4. Lack of liquidity

You need to trade very high volumes to minimize fees and make a worthwhile profit, as the price differences they exploit tend to be very small. If an arbitrage opportunity arises but you’re  unable to secure enough liquidity to enter, or worse, exit an arbitrage trade, you could miss out on potential profits or even suffer heavy losses.

5. Inadequate computing power or technical know-how

Arbitrage opportunities are hard to find in today's market, thanks to advanced computerized systems designed to correct any inefficiencies in the pricing of assets. And when they do arise, trading firms with lots of computing power at their disposal and teams of highly-trained engineers whose job is to program super-fast bots are usually the first to get to them. If you’re trading as a lone wolf or in a small team,  you’re often left to fight for scraps, especially if you do not have the computing power or technical knowledge required to find and exploit these opportunities.

6. Platform limitations

Different centralized and decentralized exchanges and platforms that arbitrageurs use to carry out their trades might have limitations that can affect the success of an arbitrage trade. With the advanced software that professional arbitrageurs use, it's difficult to profit from manual arbitrage trades. That’s why trading bots are on the rise!  

A platform whose services are required for an arbitrage trade might not have an Application Programming Interface, or API, typically needed to programmatically carry out trades on trading platforms, making it almost impossible to program bots that can trade on such a platform. Additionally, a platform might process transactions too slowly or place limitations on automated trading that are too strict to allow an arbitrageur to capitalize on an opportunity.

Hedgehog to the rescue!

Feeling a bit in despair after reading all that? Well, don't, because Hedgehog is here to help! While you can't completely eliminate risk from an arbitrage trade—believe me, we've tried—you can greatly minimize it and increase profitability with Hedgehog.

We're a robo-advisor and portfolio manager for cryptocurrencies that can help you find and exploit arbitrage opportunities in the markets.

Here are some features of Hedgehog that might be particularly useful to an arbitrageur:

Best price trading

Our "Best price trading" feature lets you buy at lower prices than on any exchange when you trade on Hedgehog. Seriously. If we're unable to offer you a lower price than on any exchange, we'll at least match the price on the cheapest exchange, so you're always getting the best available price with Hedgehog.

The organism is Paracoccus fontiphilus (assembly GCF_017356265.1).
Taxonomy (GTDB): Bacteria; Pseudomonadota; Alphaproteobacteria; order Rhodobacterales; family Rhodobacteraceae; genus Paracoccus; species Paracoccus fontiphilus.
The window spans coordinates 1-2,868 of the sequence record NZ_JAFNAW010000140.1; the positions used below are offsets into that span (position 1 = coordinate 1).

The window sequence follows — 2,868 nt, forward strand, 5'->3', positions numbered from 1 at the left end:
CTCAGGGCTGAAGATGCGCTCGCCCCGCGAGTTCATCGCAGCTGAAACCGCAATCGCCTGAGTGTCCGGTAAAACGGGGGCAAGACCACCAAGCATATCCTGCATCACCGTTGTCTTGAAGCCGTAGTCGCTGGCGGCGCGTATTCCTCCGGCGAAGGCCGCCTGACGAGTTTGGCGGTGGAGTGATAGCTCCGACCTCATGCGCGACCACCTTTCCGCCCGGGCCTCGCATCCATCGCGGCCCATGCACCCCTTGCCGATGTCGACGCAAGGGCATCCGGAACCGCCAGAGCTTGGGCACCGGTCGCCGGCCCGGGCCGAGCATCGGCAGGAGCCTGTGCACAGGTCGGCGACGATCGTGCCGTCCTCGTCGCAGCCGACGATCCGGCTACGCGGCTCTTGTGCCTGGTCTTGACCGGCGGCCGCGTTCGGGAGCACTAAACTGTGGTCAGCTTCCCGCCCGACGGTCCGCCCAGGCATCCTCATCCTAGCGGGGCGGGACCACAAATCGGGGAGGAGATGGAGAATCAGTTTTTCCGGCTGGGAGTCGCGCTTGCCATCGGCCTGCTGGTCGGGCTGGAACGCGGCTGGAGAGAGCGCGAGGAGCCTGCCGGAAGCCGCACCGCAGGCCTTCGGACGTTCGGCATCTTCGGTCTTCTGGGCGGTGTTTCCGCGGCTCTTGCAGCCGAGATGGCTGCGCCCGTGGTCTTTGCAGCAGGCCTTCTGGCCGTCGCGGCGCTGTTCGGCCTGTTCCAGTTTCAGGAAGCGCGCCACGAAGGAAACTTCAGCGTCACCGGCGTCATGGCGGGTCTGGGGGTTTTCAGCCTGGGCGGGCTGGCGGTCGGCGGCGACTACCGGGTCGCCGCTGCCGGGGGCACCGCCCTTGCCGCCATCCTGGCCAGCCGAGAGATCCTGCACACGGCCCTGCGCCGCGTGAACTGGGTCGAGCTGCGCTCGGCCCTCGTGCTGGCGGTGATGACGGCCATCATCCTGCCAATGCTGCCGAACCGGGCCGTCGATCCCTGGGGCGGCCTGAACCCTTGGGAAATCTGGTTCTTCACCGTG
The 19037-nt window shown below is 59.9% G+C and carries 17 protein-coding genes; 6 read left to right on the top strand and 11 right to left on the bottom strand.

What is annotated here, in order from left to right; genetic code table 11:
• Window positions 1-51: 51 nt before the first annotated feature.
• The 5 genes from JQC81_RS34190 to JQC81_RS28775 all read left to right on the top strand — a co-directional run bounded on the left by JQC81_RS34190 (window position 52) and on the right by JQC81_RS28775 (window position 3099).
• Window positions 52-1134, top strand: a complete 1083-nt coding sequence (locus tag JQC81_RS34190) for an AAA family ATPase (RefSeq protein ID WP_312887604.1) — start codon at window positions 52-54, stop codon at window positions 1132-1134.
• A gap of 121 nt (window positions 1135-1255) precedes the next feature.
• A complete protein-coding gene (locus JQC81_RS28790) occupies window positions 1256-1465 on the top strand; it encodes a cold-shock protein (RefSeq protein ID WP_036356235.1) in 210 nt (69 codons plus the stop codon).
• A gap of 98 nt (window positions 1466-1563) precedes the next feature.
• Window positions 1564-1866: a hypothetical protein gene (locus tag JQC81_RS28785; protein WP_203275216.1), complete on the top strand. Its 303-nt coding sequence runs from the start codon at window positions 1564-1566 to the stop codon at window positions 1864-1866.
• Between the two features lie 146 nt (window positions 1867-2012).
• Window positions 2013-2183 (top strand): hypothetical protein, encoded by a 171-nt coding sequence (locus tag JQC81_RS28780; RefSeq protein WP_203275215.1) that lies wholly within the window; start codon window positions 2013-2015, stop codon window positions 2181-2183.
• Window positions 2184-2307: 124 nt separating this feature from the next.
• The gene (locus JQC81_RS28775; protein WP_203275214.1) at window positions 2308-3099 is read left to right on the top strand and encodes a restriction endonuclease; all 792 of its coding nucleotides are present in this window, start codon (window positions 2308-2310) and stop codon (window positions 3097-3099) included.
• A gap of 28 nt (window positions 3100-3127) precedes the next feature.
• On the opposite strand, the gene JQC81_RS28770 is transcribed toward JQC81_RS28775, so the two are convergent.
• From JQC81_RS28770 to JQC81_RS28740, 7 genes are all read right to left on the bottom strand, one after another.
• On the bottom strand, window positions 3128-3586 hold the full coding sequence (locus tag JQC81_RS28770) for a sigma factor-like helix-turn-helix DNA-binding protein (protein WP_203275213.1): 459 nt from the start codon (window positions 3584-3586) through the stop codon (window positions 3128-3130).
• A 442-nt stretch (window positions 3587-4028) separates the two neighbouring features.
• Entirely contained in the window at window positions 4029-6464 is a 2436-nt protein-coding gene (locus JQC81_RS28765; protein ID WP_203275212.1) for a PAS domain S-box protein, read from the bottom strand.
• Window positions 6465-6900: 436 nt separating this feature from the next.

We achieve this by taking advantage of low-liquidity paths. In simple English, this just means our system analyzes every available market to find the cheapest possible way to buy your desired asset. This could often mean trading different assets across multiple exchanges—but don't worry, we take care of all the messy stuff behind the scenes.

Trading across several exchanges

Remember we said that arbitrage usually involves trading across multiple exchanges? Yeah, well Hedgehog does that, really well in fact. Through Hedgehog, you can trade on over 170 cryptocurrency exchanges—Coinbase, Kraken, OKX, and pretty much all the ones you've heard of. Besides helping you to spot arbitrage opportunities quicker, using Hedgehog also greatly reduces the risk and hassle involved with trading across multiple exchanges, essentially tilting the cards in your favor.

This feature also alleviates the liquidity and platform limitation problems that pose great threats to arbitrage. Being able to trade on various exchanges from a single platform means you can quickly view relevant data and determine whether or not you're likely to be able to access enough liquidity to complete an arbitrage trade.

Hedgehog has all the exchanges you'll likely need to trade on integrated into its platform (170 and counting), and so can be used to automate trades on them, getting you past their limitations.

Trading advice

Hedgehog is the first robo-advisor to get SEC approval to give personalized advice in the United States. Our robo-advisor could help you identify arbitrage opportunities in the cryptocurrency markets and advise you on how to take advantage of them. Cool, right?

To arbitrage or not to arbitrage

Arbitrage is a rather lucrative way of profiting from the wild, wild cryptocurrency markets if you’re fast. However, manual arbitrage is extremely time-consuming, and let’s not get started about the competition!

Fortunately, Hedgehog is here to make your arbitrage journey a little less daunting. Sign up with Hedgehog today and let us help you arbitrage!

If you enjoyed this piece, the credit goes to Yusuf! He is a professional writer at He's also a programmer who loves to build stuff and write about it.  A long-time cryptocurrency enthusiast, he’s usually tinkering with one protocol or the other, or coding up something fun.